Learning in belief networks and its application to distributed databases.
|Title:||Learning in belief networks and its application to distributed databases.|
|Abstract:||In this thesis we study the problem of learning in belief networks and its application to caching data with repeated read-only accesses in distributed databases. Bayesian Belief Networks (BBNs) have been studied in the literature, and two classes of techniques for constructing BBNs from distributions have been studied. These schemes are methods based on probabilistic-graph models, and Bayesian methods for learning Bayesian networks. In this thesis we first consider methods to build tree structures and use these trees as a basis to build a richer structure, namely a polytree graph. We study the problem of traversing the tree and present a depth first search traversal of the tree in order to orient it so as to yield the polytree. The algorithm to yield the above polytrees uses independence tests between two random variables to detect multiple parents of a given node in the tree structure. Consequently we investigate the use of various independence tests to infer independence of random variables encountered in real-life data. We also present formal techniques to generate random distributions obeying polytree dependence models. The thesis also develops machine learning schemes to detect sequences of repeated queries to remote databases. The answers to these queries (tables) from remote servers are retrieved only once and cached locally in memory. Subsequent access to the same data or sequence of data is faster as there is no need to re-fetch it over the network. The learning algorithms we present are based on constructing polytree structures from a set of queries. Once constructed, such networks can provide insight into probabilistic dependencies that exist among the queries and thus enhance distributed query optimization.|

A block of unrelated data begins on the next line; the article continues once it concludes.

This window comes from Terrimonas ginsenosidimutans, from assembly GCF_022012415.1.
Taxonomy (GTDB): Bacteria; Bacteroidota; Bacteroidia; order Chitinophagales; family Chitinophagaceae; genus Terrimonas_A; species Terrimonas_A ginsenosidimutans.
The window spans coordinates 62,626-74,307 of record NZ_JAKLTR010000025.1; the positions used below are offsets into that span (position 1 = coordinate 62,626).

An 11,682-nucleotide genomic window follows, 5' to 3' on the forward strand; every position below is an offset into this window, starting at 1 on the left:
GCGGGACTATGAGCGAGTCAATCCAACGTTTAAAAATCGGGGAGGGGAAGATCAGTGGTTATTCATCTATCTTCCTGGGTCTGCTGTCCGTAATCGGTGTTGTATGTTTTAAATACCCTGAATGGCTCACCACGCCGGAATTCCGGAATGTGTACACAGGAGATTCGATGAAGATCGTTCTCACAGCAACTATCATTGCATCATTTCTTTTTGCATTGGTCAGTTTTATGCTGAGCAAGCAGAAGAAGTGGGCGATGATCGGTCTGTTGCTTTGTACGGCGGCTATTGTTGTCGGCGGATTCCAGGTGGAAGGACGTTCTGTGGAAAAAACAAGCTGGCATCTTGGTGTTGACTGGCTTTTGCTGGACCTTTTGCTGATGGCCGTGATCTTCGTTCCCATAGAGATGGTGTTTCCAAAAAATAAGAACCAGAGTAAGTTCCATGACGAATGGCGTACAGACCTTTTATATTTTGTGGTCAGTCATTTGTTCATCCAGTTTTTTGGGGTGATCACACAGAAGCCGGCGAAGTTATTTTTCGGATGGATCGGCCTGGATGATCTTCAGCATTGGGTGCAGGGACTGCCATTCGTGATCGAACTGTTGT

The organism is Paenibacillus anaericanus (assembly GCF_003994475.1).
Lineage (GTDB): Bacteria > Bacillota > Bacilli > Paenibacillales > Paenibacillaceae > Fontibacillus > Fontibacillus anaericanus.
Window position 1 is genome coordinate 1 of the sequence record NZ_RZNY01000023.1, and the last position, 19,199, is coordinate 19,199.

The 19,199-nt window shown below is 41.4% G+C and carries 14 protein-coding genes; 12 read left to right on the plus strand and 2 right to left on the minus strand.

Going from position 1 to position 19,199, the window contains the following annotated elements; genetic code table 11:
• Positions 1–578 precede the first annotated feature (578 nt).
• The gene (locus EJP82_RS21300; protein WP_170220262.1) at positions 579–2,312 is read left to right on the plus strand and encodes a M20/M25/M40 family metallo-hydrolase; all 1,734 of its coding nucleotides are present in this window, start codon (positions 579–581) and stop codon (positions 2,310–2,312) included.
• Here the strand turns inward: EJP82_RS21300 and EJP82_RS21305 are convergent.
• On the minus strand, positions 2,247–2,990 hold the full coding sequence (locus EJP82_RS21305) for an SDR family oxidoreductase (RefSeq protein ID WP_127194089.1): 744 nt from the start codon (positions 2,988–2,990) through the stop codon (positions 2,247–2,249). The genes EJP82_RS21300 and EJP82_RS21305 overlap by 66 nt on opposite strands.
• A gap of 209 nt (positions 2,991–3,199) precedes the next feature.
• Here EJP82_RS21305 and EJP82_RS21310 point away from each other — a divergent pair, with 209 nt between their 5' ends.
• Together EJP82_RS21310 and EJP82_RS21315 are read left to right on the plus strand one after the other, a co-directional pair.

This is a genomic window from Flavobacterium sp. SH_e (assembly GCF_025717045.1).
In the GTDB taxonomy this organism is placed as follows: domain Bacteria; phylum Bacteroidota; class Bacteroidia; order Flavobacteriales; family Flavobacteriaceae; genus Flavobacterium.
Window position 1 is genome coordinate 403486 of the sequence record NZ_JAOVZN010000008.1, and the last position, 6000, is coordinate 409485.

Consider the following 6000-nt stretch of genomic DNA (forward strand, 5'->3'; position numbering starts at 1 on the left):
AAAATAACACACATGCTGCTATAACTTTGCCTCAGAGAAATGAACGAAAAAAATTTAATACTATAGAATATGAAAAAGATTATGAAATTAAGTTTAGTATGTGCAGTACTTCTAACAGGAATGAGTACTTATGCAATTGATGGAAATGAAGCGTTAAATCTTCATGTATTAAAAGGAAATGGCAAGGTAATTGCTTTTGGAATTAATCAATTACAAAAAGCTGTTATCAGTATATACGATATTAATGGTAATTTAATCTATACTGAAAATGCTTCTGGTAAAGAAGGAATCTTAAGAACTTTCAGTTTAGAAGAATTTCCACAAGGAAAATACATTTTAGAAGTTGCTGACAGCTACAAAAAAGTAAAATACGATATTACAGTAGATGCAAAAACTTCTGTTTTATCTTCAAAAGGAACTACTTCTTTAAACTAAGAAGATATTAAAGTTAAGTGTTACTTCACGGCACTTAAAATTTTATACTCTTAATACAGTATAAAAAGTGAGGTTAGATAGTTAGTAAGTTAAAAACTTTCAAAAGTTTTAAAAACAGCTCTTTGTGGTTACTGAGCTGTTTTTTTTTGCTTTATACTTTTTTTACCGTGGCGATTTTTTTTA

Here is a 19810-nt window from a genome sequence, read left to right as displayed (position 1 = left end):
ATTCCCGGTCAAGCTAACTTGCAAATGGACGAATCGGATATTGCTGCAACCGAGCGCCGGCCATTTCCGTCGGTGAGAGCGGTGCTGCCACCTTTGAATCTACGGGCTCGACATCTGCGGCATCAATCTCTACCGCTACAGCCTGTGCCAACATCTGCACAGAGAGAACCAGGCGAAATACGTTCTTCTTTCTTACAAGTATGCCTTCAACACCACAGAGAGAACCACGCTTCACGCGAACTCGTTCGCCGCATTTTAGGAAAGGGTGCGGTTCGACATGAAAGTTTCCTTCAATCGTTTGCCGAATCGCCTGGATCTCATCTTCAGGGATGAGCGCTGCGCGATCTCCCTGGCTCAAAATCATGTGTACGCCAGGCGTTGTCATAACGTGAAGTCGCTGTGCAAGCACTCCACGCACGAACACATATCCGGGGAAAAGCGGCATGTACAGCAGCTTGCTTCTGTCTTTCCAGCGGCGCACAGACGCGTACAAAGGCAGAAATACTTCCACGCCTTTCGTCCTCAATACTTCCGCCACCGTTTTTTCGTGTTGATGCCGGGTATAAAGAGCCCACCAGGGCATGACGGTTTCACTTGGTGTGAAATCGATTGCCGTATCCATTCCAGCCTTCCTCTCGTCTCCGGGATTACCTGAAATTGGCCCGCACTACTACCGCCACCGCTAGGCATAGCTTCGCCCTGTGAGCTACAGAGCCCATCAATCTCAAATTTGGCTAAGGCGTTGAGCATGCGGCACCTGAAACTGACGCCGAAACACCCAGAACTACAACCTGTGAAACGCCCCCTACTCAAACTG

|Collection||Thèses, 1910 - 2010 // Theses, 1910 - 2010|